Green is exploding everywhere, and the lushness of it all is balm to a Bush-weary heart. The herb garden is looking good after some vigorous weeding and pruning, the garden is ready for planting, and best of all, we've been cutting asparagus. Really, everyone who can ought to have an asparagus bed; the tender green spears are the only fresh vegetables available right now (unless one has a cold frame or a greenhouse). In her new book, Animal, Vegetable, Miracle, Barbara Kingsolver has a whole chapter on asparagus and her enthusiasm for it.
That's a book I can most heartily recommend. I wish everyone, especially everyone in a position of power who has an ounce of empathy for us commoners, would read it and, more importantly, act upon its insights. Kingsolver's argument for locally grown, cooked-from-scratch food converges with the way I've been thinking about food, but it must surely be convincing even for those readers who haven't thought much about the topic. I'll have more to say about this book in the near future; stay tuned.
Our daughter and grandkids were here for a few days while my son-in-law was out of town. It's always such a joy to have them here. We had lunch at the restaurant Tristan favors for its automobile decor; we visited a local nursery and bought some plants; we played many games of Yahtzee and Parchesi, with grandma being very impressed by six-year-old Anya's math skills as revealed by those games. Probability, strategy, addition and subtraction all come into play, especially in Yahtzee. For the home schooled, educational possibilities are infinite and almost always fun. At the nursery Anya looked for a perennial with a red flower, and finally found a variety of lupine that met the criteria. Her mom and I bought pepper, tomato, parsley, and rosemary plants. Hannah's already started her own herb garden in a burst of new-found interest, so we dug up some chives for her, along with a lovage plant that had sprung up on its own out in the garden (James and I did this yesterday, wearing our raincoats and tall rubber boots; it had been a stormy morning).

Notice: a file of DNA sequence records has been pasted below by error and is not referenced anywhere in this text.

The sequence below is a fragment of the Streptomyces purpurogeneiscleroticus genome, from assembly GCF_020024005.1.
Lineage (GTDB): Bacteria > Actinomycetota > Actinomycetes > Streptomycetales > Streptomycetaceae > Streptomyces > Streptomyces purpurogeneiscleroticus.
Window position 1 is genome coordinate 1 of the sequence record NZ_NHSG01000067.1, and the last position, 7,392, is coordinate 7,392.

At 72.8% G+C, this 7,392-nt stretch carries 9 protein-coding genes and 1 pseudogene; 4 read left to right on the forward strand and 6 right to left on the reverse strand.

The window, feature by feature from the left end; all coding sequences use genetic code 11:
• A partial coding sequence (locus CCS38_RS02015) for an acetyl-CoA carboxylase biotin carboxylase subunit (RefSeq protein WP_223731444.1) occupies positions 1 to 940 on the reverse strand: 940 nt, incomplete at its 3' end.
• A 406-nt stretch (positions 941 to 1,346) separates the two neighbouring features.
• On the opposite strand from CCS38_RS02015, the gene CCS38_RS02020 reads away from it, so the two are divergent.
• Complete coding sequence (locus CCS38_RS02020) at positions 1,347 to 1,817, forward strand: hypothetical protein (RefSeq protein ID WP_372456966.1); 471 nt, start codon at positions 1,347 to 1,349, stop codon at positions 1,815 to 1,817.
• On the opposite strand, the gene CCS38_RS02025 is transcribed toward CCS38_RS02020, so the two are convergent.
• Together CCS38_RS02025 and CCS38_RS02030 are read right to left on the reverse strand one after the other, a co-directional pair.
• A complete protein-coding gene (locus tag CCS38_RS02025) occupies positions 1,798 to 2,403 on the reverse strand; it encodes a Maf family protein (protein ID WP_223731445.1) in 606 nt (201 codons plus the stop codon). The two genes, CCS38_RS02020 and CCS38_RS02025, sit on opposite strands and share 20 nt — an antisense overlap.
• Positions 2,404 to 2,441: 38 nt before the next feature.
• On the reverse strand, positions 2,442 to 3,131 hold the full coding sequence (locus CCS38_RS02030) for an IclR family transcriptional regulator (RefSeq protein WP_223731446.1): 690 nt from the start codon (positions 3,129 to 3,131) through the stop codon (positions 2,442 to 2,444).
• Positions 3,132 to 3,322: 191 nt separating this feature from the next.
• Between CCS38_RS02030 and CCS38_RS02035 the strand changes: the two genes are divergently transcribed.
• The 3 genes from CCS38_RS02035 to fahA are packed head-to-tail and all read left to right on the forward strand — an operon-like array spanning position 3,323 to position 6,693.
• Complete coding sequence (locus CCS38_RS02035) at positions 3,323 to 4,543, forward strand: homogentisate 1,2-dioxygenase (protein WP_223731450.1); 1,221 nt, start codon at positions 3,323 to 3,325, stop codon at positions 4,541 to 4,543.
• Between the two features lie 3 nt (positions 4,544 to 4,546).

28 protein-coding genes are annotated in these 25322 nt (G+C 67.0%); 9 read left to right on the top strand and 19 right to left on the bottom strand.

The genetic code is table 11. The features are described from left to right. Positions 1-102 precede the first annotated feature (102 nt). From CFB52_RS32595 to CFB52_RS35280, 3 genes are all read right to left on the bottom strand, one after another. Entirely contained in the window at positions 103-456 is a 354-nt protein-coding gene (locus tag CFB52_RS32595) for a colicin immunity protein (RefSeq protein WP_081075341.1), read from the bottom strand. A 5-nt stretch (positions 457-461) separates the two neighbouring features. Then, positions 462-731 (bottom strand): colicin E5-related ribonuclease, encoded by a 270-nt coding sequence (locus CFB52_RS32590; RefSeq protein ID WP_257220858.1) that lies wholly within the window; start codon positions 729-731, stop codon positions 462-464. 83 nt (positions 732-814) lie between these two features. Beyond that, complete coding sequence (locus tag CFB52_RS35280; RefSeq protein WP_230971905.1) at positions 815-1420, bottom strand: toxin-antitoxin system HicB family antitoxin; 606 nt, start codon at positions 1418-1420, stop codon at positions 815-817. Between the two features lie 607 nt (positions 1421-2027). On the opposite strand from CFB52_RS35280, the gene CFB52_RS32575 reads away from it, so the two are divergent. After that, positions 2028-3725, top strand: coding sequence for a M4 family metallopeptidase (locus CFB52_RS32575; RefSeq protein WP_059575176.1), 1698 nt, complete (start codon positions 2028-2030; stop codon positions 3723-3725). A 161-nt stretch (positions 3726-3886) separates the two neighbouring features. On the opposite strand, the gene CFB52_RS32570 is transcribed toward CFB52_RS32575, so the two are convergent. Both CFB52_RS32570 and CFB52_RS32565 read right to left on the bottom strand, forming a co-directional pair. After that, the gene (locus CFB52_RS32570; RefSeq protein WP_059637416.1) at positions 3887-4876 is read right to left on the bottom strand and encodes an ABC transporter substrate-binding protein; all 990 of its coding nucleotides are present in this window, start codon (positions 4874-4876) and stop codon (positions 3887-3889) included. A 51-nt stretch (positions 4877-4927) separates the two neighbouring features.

Hannah and I also baked some sourdough bread and I gave her some of my starter (and, of course, a loaf of the final product). In recent weeks I've been trying to perfect my bread baking, with mixed success. The flavor of the sourdough rye is usually excellent, even if the loaves don't always rise as much as I think they should or tear because I've proofed them too long. Jim bought some European bread proofing baskets that I love. The final rise of the dough occurs in these cane baskets, thoroughly dusted with flour, so that the breads are imprinted with a floury pattern that looks very cool.
There's always bug- and rock-collecting at grandma's, too, and this time was no exception. Anya's even getting her two-year-old brother interested--well, somewhat interested, as his first love is anything with four wheels. He does know the word "fossil," although I'm pretty sure he doesn't really know what that means. And he is definitely interested in bugs. We had a couple of bug and spider rescues, courtesy of Anya.
So that's how I've been spending my time--very pleasantly, with little time and no inclination to read about political scandals, government incompetence, impending economic disaster, or the apparently unending war in Iraq. It's been a lovely break.